Good governance can unlock job growth

30 Apr 2024 in News

Ashor Sarupen | 29 April 2024

Ashor Sarupen writes on why a DA-led coalition govt is SA’s best bet

South Africa’s daunting unemployment crisis has only worsened since the ANC pivoted from pro-growth policies at that fateful Polokwane conference in 2007.

What followed was a series of ANC-manufactured political crises whose fault lines became embedded in South Africa’s governance architecture, leading to state capture under Zuma and the coal cartels and construction mafias that have subsequently seized control of the state apparatus. However, the seeds for the breakdown in good governance were laid during the Mbeki era, where cadre deployment and “tenderpreneurship” led to chancellor house kickbacks, and the state machinery was steered to benefit the party over the citizenry.

For most of its 30-year rule, the ANC has enabled this criminalisation of the state for its own purposes, and the steady erosion of good governance has been a key pillar of this project. Poor governance has driven job losses and economic stagnation – it has eroded the capacity of the state to deliver the essentials for the economy to function.

The ongoing crisis in Ditsabotla Municipality in the North West best demonstrates this. Clover was a major employer in the municipality, which was home to the largest cheese factory in South Africa. However, the municipality failed to fulfil two critical tasks – reticulate water and energy and maintain roads – which forced Clover to relocate its operations. Hundreds of jobs were lost not because of broader macroeconomic challenges but because of poor governance and the inability of the municipality to fulfil the most basic parts of its mandate.

South Africa’s eight provinces have become laboratories of how governance affects job growth – and the data is clear for all to see: the more corrupt the ANC is in a province, the worse it is for jobs, and the one province not run by the ANC, the Western Cape has proven itself to be the engine of job growth.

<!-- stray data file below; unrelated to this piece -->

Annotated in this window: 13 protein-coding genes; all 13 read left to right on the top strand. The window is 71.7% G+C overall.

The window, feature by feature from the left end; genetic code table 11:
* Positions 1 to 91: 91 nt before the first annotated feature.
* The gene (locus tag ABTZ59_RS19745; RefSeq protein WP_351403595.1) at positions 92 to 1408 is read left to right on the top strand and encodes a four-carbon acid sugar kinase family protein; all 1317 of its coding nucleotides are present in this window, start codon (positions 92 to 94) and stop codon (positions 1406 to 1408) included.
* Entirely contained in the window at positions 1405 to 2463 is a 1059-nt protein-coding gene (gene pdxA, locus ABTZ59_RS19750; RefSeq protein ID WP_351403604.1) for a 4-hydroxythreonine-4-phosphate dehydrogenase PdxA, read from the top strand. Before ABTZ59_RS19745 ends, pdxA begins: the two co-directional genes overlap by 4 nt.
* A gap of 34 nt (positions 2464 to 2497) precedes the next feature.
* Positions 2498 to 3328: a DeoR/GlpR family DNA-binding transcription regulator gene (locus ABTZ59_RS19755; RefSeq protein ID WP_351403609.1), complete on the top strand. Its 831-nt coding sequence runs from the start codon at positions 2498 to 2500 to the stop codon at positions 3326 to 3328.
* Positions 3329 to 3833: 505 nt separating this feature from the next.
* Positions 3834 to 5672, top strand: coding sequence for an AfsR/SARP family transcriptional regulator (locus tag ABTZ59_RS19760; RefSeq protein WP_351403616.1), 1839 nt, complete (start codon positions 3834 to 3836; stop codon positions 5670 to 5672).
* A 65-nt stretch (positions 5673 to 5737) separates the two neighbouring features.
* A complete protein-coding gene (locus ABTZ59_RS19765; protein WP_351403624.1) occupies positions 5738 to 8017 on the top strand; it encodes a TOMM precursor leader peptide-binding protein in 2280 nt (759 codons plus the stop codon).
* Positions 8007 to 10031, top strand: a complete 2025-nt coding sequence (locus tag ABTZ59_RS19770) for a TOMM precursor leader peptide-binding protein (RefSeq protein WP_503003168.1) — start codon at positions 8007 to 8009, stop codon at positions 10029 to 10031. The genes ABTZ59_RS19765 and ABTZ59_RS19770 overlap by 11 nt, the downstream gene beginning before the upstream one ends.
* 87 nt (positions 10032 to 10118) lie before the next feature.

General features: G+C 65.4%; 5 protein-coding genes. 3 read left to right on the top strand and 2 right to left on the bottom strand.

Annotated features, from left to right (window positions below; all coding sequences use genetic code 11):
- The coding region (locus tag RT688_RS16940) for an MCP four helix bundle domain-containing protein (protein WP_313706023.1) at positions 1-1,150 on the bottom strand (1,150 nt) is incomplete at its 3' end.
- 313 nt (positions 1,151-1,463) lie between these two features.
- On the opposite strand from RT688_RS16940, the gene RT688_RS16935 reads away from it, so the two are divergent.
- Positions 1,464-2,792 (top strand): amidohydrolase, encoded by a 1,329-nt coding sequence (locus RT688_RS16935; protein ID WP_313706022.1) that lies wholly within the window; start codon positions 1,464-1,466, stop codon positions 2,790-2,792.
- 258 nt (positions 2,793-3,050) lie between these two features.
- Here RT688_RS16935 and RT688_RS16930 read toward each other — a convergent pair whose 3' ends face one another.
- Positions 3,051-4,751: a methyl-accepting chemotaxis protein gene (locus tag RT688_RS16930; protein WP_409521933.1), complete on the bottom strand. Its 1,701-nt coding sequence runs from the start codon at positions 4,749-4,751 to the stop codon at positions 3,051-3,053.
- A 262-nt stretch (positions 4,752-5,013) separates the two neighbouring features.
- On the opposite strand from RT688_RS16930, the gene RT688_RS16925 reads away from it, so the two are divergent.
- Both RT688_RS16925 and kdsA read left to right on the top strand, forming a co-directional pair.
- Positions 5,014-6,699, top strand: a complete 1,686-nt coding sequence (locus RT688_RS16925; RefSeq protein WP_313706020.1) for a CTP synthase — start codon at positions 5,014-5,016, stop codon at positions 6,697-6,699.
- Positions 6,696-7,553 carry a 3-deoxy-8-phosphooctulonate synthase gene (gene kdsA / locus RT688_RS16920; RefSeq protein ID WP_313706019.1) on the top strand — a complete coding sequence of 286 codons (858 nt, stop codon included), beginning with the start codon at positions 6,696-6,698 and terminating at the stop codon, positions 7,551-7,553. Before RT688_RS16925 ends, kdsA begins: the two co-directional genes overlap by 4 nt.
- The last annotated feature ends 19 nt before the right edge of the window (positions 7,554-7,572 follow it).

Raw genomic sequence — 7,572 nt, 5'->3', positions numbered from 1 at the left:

The Western Cape has thrived not in spite of governance but because of it. By prioritising efficient service delivery, investing in critical infrastructure, and getting the basics right, the provincial government has laid the foundation for sustained economic growth, which has resulted in job creation. Nearly 80% of the Western Cape workforce has jobs, whereas nationally, nearly one in three people in South Africa cannot find work.

Good governance under the DA is built on a model that prioritises the needs of citizens – of which jobs are the most important factor – and this is achieved by ensuring accountability within the civil service, embracing innovative solutions, transparent financial management (as affirmed by the auditor general), responsive government, and a forward-thinking orientation.

Central to this model is that the government must accept that its role is to facilitate economic growth, not block it—as was the case in Ditsabotla and the North West more generally. The government can foster the environment for businesses to thrive by ensuring that the enablers work—and simple things like water, electricity, and roads are significant enablers that foster investment.

Furthermore, when governance is transparent, and institutions are accountable, investors are more inclined to invest capital, and the multiplier effect kicks in as secondary and support businesses are more likely to expand, and entrepreneurs are more likely to succeed, all of which contribute to job creation and economic prosperity.

In Ditsabotla, reports indicate that Clover could not even get a meeting with the municipal leadership, which is an indication of how untransparent and unaccountable that municipality is. There are hundreds of municipalities, provinces, and national government departments and critical government agencies that are ignoring requests for meetings with major employers every single day.

The path out of our unemployment crisis lies partially in voters choosing to elect a coalition government nationally that is committed to good governance—one that transcends political divides and places the country’s interests above party political interests (such as cadre deployment). The DA has not only embraced but actively implemented the principles of transparency, accountability, and effectiveness, and together with the MPC, voters can have certainty that a government underpinned by the DA will embed good governance into state machinery.

The lessons of good governance extend beyond provincial borders. The success of the Western Cape is not due to geography or luck – it has had its fair share of fires and flooding – which further underscores the critical role that competent and ethical governance plays in recovery and growth. In an election where provincial governments and the national government will change hands for the first time, voters now need to decide if the principles of good governance – integrity, accountability, and responsiveness – is a model they want exported from the Western Cape to the rest of South Africa.

Ashor Sarupen is theDA’s Deputy Campaign Manager and Deputy Chair of the Federal Council